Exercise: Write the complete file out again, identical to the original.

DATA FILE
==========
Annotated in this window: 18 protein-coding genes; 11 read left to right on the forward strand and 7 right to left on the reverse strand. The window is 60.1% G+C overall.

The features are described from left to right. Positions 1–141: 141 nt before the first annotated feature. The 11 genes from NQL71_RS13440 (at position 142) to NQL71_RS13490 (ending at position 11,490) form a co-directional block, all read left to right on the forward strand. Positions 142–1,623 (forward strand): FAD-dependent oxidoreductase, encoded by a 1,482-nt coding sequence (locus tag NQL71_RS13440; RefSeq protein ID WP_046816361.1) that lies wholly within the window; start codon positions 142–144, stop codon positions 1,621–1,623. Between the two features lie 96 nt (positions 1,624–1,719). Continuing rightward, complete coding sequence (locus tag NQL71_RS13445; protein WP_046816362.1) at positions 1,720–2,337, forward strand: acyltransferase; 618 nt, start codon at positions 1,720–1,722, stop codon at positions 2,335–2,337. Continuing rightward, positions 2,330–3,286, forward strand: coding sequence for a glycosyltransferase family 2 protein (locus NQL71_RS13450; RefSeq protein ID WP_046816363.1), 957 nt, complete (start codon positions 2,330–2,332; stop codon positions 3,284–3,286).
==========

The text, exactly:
Annotated in this window: 18 protein-coding genes; 11 read left to right on the forward strand and 7 right to left on the reverse strand. The window is 60.1% G+C overall.

The features are described from left to right. Positions 1–141: 141 nt before the first annotated feature. The 11 genes from NQL71_RS13440 (at position 142) to NQL71_RS13490 (ending at position 11,490) form a co-directional block, all read left to right on the forward strand. Positions 142–1,623 (forward strand): FAD-dependent oxidoreductase, encoded by a 1,482-nt coding sequence (locus tag NQL71_RS13440; RefSeq protein ID WP_046816361.1) that lies wholly within the window; start codon positions 142–144, stop codon positions 1,621–1,623. Between the two features lie 96 nt (positions 1,624–1,719). Continuing rightward, complete coding sequence (locus tag NQL71_RS13445; protein WP_046816362.1) at positions 1,720–2,337, forward strand: acyltransferase; 618 nt, start codon at positions 1,720–1,722, stop codon at positions 2,335–2,337. Continuing rightward, positions 2,330–3,286, forward strand: coding sequence for a glycosyltransferase family 2 protein (locus NQL71_RS13450; RefSeq protein ID WP_046816363.1), 957 nt, complete (start codon positions 2,330–2,332; stop codon positions 3,284–3,286).